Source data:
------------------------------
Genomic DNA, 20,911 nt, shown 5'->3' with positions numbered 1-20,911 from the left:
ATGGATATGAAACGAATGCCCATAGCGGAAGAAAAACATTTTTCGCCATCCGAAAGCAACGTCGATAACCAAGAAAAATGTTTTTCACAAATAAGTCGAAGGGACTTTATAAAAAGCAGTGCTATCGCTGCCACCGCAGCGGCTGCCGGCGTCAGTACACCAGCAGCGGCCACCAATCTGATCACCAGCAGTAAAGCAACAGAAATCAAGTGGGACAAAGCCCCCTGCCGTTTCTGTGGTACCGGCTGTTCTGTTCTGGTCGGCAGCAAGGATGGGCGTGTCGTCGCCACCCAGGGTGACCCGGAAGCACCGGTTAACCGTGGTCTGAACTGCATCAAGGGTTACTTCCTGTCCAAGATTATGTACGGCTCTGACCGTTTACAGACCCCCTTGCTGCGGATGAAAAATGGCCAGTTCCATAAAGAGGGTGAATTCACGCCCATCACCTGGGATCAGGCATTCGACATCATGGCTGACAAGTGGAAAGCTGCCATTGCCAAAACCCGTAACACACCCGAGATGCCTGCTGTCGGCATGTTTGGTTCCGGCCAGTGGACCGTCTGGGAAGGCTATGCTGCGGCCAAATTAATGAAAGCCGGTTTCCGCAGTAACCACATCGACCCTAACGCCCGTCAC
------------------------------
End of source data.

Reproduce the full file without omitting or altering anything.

Genomic DNA, 20,911 nt, shown 5'->3' with positions numbered 1-20,911 from the left:
ATGGATATGAAACGAATGCCCATAGCGGAAGAAAAACATTTTTCGCCATCCGAAAGCAACGTCGATAACCAAGAAAAATGTTTTTCACAAATAAGTCGAAGGGACTTTATAAAAAGCAGTGCTATCGCTGCCACCGCAGCGGCTGCCGGCGTCAGTACACCAGCAGCGGCCACCAATCTGATCACCAGCAGTAAAGCAACAGAAATCAAGTGGGACAAAGCCCCCTGCCGTTTCTGTGGTACCGGCTGTTCTGTTCTGGTCGGCAGCAAGGATGGGCGTGTCGTCGCCACCCAGGGTGACCCGGAAGCACCGGTTAACCGTGGTCTGAACTGCATCAAGGGTTACTTCCTGTCCAAGATTATGTACGGCTCTGACCGTTTACAGACCCCCTTGCTGCGGATGAAAAATGGCCAGTTCCATAAAGAGGGTGAATTCACGCCCATCACCTGGGATCAGGCATTCGACATCATGGCTGACAAGTGGAAAGCTGCCATTGCCAAAACCCGTAACACACCCGAGATGCCTGCTGTCGGCATGTTTGGTTCCGGCCAGTGGACCGTCTGGGAAGGCTATGCTGCGGCCAAATTAATGAAAGCCGGTTTCCGCAGTAACCACATCGACCCTAACGCCCGTCAC